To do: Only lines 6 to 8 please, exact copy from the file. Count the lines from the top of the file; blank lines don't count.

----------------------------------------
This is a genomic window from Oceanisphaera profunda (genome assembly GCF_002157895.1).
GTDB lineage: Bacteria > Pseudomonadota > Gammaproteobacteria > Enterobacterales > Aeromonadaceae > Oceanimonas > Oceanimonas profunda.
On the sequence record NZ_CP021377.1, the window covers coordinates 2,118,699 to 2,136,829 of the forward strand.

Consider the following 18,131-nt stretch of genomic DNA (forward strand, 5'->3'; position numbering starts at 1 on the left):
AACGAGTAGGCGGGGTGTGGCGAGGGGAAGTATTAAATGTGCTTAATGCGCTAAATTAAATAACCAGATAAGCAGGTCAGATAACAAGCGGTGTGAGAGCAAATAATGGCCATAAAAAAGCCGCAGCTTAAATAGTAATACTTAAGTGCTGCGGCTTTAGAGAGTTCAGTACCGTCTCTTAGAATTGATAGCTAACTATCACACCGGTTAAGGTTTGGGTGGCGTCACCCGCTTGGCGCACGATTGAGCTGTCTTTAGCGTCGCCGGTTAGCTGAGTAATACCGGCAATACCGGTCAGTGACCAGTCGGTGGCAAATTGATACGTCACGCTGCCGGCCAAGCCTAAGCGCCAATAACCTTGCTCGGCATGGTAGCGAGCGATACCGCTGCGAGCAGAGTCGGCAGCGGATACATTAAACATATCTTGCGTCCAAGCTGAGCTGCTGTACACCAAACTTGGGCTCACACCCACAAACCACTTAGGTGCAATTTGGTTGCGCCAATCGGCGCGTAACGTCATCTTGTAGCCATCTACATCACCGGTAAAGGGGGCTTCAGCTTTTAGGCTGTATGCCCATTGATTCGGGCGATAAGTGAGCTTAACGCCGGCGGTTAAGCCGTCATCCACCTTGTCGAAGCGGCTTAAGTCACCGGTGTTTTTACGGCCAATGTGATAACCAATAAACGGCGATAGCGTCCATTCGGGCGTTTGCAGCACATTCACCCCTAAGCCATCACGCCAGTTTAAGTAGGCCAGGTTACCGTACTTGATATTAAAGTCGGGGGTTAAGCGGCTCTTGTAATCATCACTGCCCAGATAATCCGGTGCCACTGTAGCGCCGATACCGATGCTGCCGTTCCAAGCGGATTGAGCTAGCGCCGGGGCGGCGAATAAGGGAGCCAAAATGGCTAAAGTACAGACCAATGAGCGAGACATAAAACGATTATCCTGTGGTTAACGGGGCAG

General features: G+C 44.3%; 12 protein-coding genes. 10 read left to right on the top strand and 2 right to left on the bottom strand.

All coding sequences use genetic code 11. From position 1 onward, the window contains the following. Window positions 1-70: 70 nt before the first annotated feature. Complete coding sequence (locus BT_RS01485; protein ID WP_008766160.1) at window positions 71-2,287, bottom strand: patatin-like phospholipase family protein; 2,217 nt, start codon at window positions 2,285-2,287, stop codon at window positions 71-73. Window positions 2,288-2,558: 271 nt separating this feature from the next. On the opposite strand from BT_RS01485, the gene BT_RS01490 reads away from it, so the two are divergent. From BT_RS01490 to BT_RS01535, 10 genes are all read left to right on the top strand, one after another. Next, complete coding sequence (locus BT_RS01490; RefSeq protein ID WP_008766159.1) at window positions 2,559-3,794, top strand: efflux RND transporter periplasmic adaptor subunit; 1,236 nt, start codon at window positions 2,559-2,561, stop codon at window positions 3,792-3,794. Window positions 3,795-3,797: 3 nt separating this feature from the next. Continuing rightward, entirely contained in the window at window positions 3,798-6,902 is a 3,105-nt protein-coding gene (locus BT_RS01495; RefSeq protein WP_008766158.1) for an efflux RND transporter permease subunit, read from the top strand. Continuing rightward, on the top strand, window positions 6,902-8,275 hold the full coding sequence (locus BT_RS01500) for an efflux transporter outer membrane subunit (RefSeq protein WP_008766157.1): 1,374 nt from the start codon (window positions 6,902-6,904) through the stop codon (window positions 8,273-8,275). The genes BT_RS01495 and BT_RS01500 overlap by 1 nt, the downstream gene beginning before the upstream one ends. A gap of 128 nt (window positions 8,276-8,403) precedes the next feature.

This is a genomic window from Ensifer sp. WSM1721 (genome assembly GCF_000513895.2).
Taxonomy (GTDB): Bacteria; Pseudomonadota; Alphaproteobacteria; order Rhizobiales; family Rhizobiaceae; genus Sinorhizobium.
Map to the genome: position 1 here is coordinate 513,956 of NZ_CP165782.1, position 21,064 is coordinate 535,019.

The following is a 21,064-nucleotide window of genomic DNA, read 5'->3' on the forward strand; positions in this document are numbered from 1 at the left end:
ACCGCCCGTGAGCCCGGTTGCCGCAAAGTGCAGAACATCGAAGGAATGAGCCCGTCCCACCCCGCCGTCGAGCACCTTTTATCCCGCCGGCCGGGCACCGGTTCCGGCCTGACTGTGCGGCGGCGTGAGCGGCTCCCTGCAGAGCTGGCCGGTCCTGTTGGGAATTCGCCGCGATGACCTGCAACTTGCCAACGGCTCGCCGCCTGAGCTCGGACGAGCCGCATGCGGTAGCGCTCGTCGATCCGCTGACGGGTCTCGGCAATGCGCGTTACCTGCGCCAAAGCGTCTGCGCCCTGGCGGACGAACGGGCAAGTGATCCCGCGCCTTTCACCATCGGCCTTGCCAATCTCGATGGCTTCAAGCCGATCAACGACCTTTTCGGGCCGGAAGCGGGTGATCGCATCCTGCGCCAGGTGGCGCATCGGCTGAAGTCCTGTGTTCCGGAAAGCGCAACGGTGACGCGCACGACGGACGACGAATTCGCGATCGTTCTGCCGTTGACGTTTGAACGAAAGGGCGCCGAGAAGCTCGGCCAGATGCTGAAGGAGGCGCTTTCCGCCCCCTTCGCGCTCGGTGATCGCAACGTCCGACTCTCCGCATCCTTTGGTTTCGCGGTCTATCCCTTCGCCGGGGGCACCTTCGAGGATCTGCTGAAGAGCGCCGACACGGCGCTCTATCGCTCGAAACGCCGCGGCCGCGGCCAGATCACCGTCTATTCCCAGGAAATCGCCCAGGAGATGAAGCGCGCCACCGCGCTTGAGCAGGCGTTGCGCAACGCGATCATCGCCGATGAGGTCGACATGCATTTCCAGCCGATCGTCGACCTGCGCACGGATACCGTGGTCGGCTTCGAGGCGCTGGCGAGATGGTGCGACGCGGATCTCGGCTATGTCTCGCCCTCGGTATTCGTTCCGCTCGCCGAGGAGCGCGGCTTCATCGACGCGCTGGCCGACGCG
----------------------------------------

General features: G+C 44.3%; 12 protein-coding genes. 10 read left to right on the top strand and 2 right to left on the bottom strand.

All coding sequences use genetic code 11. From position 1 onward, the window contains the following. Window positions 1-70: 70 nt before the first annotated feature. Complete coding sequence (locus BT_RS01485; protein ID WP_008766160.1) at window positions 71-2,287, bottom strand: patatin-like phospholipase family protein; 2,217 nt, start codon at window positions 2,285-2,287, stop codon at window positions 71-73. Window positions 2,288-2,558: 271 nt separating this feature from the next. On the opposite strand from BT_RS01485, the gene BT_RS01490 reads away from it, so the two are divergent. From BT_RS01490 to BT_RS01535, 10 genes are all read left to right on the top strand, one after another. Next, complete coding sequence (locus BT_RS01490; RefSeq protein ID WP_008766159.1) at window positions 2,559-3,794, top strand: efflux RND transporter periplasmic adaptor subunit; 1,236 nt, start codon at window positions 2,559-2,561, stop codon at window positions 3,792-3,794. Window positions 3,795-3,797: 3 nt separating this feature from the next. Continuing rightward, entirely contained in the window at window positions 3,798-6,902 is a 3,105-nt protein-coding gene (locus BT_RS01495; RefSeq protein WP_008766158.1) for an efflux RND transporter permease subunit, read from the top strand. Continuing rightward, on the top strand, window positions 6,902-8,275 hold the full coding sequence (locus BT_RS01500) for an efflux transporter outer membrane subunit (RefSeq protein WP_008766157.1): 1,374 nt from the start codon (window positions 6,902-6,904) through the stop codon (window positions 8,273-8,275). The genes BT_RS01495 and BT_RS01500 overlap by 1 nt, the downstream gene beginning before the upstream one ends. A gap of 128 nt (window positions 8,276-8,403) precedes the next feature.

This is a genomic window from Ensifer sp. WSM1721 (genome assembly GCF_000513895.2).